Raising bees is a rewarding experience on many levels, the most notable benefit, however, is the gift of honey. Supplied to me by my very own girls, I was able to extract some of this delicious nectar for the very first time this past week.
I met a local beekeeper, Bill, a few weeks back at a great bee supply store and he kindly and graciously offered his time and resources. We spent a morning checking on his hives, he keeps his bees in three different yards and placed bee escapes on his hives to help coax the bees out of the honey supers.
Afterwards, I left him with this box above, my own super of honey, almost ready to be extracted. Using his refractrometer, we were able to measure the moisture content of the honey. Too much water content in the honey will cause it to ferment. The ideal is around 15-17% moisture, mine was at 17 to 17.5. We left it for a week in his honey room, with the dehumidifier running to help draw additional moisture out of the honey.
That super, by the way, weighed a tonne. It was tricky lifting it off the hive because of its weight and bulk. Still I wondered if it was heavy enough to hold anything substantial. Here it is on the honey room scale, coming in just over 55lbs. Who knew beekeeping would provide such a good workout?!
A week later, the moisture content was down to around 16.5% and we were good to go. Here I am removing the wax capping from each of the ten frames in the super with a capping scratcher. It looks easy, but there is a certain knack to it. Use to much pressure and you risk taking out big chunks of honey, not enough and you could be standing there all day and every cell must be opened so the honey can be released.
As each frame is uncapped, it is placed inside the extractor. I quicky learned, you want to get the caps off and the frame in extractor as quickly as possible, as once you uncap it, the honey starts to flow!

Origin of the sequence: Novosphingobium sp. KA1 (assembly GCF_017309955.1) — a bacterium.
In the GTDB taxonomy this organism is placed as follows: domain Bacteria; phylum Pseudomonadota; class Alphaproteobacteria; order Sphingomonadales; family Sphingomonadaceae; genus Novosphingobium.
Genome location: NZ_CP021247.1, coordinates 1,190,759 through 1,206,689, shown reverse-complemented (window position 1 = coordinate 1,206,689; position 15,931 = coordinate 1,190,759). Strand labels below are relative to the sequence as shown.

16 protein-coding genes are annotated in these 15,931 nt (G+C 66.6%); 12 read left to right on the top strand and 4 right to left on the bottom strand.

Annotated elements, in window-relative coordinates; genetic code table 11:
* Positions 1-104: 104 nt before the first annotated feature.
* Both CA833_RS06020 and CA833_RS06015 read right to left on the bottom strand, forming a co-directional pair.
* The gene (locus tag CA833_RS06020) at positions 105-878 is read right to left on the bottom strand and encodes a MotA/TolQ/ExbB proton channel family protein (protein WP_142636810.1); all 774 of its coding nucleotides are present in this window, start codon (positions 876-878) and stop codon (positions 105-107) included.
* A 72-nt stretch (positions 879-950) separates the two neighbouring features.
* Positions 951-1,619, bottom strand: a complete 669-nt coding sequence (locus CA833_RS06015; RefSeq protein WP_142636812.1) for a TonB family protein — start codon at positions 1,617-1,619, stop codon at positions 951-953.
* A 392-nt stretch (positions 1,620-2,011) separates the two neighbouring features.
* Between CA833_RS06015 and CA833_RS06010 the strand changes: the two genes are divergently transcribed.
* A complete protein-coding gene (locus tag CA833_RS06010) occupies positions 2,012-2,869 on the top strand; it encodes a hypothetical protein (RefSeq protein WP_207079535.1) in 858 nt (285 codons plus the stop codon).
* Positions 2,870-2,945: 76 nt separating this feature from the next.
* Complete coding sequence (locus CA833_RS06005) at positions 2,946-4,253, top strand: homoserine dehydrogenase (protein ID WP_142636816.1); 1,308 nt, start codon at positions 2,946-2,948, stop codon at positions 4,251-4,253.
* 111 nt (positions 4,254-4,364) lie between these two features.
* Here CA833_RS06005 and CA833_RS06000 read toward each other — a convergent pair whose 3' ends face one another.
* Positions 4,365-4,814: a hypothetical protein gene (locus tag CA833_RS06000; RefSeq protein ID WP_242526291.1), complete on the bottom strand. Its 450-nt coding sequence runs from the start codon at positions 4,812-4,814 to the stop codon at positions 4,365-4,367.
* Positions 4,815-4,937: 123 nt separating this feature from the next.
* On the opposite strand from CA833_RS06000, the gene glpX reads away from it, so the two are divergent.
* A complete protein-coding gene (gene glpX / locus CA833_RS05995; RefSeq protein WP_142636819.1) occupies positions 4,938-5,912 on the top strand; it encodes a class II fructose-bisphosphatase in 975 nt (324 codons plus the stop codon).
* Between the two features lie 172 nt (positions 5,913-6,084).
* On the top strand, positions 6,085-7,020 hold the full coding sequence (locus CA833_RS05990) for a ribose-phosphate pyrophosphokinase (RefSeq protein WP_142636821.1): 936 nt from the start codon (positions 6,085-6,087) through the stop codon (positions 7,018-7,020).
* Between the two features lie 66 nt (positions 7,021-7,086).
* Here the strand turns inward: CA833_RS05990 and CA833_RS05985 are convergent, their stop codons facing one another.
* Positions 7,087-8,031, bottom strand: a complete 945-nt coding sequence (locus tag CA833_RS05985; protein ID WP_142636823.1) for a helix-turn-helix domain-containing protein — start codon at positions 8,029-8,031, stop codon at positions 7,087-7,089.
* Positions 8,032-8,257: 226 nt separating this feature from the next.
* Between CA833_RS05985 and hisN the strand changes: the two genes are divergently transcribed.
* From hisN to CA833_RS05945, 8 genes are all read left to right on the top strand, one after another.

The extractor uses a centrifugal force to separate the honey from the wax comb. The photo above was taken while the extractor was running, and the lines you see running from the frames to the wall of the tub is honey being whipped out as the extractor spins.
This was definitely the coolest part, the girl twin who loves putting on her science cap was quite enamored with this step.
And within no time, it was running out of the tap at the bottom. You can see the wax chunks in the honey as it comes pouring out.
The honey kept flowing and flowing, the wax is easy to see now, along with someone trying to steal a bit of my honey.
We weighed the super before extracting to determine how much water had evaporated during the week. Then we weighed the super with the empty frames after all of the honey had been extracted. Subtract the two and voila, you have your actual honey weight. My girls generously supplied me with 33lbs of honey.
The pail of honey was left to sit for 24 hours, to allow the wax to rise to the top. Bill kindly strained it, separating the large wax cappings and had it ready for me to bottle a few days later.
Now, if you're like me, you're probably wondering, how much is 33lbs?
Just what does that much honey look like?
Well, let me show you.
My guess is this is the equivalent of about 20 pint jars.
Its taste, however, is equivalent to none.
Nature's perfect food.
Thank you Bill!
~Be well friends!~